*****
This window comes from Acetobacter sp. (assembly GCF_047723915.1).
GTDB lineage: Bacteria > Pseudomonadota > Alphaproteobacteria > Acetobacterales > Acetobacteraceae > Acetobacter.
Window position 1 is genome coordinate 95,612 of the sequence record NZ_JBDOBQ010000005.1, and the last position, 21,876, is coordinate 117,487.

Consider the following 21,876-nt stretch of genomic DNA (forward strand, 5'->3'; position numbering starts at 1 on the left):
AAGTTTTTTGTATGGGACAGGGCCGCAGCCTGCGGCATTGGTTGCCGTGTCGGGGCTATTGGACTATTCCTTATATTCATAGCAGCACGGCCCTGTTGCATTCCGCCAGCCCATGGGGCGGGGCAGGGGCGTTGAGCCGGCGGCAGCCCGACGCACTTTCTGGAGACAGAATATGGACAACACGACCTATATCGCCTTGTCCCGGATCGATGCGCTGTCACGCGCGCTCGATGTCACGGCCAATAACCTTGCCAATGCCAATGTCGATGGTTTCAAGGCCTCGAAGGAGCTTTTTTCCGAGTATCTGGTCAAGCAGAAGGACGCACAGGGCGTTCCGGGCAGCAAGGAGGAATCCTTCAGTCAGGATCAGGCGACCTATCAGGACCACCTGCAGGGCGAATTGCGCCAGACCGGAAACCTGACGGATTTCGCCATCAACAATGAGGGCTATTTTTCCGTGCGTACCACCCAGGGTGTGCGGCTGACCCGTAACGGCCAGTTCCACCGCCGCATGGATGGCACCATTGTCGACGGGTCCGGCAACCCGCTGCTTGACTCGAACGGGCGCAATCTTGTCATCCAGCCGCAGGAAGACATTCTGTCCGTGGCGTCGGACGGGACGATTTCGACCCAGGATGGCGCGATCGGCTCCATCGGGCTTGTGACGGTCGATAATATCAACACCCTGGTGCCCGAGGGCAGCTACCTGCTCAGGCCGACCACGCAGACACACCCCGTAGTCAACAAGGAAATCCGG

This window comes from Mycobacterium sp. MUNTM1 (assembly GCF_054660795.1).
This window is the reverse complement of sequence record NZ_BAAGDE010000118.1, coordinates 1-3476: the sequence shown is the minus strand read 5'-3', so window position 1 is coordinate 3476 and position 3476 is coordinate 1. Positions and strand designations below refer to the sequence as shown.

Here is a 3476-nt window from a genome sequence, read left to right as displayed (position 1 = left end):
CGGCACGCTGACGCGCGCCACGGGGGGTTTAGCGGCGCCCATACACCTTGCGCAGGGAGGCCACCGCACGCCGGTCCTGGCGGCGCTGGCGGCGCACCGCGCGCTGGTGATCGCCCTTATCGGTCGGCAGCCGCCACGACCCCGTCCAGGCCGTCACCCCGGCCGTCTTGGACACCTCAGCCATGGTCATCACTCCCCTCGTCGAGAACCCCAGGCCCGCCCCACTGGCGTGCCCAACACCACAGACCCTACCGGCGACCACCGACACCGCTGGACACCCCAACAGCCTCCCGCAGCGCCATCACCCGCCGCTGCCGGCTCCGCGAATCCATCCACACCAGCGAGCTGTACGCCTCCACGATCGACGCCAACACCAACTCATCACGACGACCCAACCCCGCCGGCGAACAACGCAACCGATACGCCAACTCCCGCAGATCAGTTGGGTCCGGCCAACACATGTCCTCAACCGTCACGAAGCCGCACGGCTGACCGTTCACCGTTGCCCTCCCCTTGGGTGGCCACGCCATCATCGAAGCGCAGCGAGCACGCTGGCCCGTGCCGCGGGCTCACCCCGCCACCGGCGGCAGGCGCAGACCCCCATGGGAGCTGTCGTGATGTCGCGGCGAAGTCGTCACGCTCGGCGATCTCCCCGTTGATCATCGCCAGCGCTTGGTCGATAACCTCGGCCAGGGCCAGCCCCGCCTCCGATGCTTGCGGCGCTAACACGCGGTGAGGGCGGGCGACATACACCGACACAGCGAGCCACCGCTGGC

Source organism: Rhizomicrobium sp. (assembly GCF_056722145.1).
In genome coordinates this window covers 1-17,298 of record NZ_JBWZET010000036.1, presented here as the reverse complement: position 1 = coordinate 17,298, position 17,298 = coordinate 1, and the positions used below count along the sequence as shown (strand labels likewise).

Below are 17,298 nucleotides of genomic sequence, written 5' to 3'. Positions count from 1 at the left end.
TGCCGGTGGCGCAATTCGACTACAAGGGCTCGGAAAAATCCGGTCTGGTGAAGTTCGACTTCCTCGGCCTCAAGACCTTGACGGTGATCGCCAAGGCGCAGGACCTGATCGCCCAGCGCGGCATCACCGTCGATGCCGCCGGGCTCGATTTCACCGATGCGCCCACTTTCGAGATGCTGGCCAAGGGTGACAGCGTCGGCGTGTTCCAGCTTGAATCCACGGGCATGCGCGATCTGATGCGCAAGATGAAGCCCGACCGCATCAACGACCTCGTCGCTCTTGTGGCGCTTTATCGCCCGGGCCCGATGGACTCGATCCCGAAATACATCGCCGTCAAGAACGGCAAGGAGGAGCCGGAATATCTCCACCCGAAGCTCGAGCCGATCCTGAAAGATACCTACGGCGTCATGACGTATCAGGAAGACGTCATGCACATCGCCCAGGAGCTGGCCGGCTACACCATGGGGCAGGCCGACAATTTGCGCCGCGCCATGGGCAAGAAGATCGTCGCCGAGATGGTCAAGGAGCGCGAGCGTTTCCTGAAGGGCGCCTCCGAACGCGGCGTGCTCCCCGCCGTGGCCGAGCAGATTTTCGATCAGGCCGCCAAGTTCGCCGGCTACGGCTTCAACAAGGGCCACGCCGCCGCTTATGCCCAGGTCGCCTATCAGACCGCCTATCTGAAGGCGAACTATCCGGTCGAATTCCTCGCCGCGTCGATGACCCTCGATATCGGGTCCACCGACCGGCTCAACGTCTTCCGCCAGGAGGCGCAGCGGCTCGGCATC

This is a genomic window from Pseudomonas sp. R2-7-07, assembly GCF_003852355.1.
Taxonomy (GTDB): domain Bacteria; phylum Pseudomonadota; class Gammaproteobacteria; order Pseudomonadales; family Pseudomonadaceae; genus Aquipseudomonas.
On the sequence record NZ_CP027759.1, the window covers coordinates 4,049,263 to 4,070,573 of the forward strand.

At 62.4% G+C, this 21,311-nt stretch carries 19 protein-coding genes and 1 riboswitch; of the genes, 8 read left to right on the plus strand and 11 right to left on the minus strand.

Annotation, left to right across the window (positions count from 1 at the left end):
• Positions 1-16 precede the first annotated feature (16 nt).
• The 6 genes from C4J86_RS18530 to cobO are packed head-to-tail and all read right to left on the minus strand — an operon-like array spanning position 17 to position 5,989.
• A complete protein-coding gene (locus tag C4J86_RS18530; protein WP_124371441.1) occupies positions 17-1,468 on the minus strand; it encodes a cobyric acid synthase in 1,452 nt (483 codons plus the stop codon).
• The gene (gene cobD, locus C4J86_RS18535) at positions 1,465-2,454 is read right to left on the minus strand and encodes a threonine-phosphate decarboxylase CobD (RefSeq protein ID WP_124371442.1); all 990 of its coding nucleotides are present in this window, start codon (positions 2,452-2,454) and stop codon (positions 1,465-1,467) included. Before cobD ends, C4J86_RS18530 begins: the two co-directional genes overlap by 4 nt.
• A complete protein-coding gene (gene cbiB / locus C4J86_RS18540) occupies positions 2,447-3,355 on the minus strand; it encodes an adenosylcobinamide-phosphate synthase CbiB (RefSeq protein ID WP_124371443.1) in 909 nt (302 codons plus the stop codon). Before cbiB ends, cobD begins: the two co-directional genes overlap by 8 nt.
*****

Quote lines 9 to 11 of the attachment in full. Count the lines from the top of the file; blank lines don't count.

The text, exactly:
CGGCACGCTGACGCGCGCCACGGGGGGTTTAGCGGCGCCCATACACCTTGCGCAGGGAGGCCACCGCACGCCGGTCCTGGCGGCGCTGGCGGCGCACCGCGCGCTGGTGATCGCCCTTATCGGTCGGCAGCCGCCACGACCCCGTCCAGGCCGTCACCCCGGCCGTCTTGGACACCTCAGCCATGGTCATCACTCCCCTCGTCGAGAACCCCAGGCCCGCCCCACTGGCGTGCCCAACACCACAGACCCTACCGGCGACCACCGACACCGCTGGACACCCCAACAGCCTCCCGCAGCGCCATCACCCGCCGCTGCCGGCTCCGCGAATCCATCCACACCAGCGAGCTGTACGCCTCCACGATCGACGCCAACACCAACTCATCACGACGACCCAACCCCGCCGGCGAACAACGCAACCGATACGCCAACTCCCGCAGATCAGTTGGGTCCGGCCAACACATGTCCTCAACCGTCACGAAGCCGCACGGCTGACCGTTCACCGTTGCCCTCCCCTTGGGTGGCCACGCCATCATCGAAGCGCAGCGAGCACGCTGGCCCGTGCCGCGGGCTCACCCCGCCACCGGCGGCAGGCGCAGACCCCCATGGGAGCTGTCGTGATGTCGCGGCGAAGTCGTCACGCTCGGCGATCTCCCCGTTGATCATCGCCAGCGCTTGGTCGATAACCTCGGCCAGGGCCAGCCCCGCCTCCGATGCTTGCGGCGCTAACACGCGGTGAGGGCGGGCGACATACACCGACACAGCGAGCCACCGCTGGC

Source organism: Rhizomicrobium sp. (assembly GCF_056722145.1).
In genome coordinates this window covers 1-17,298 of record NZ_JBWZET010000036.1, presented here as the reverse complement: position 1 = coordinate 17,298, position 17,298 = coordinate 1, and the positions used below count along the sequence as shown (strand labels likewise).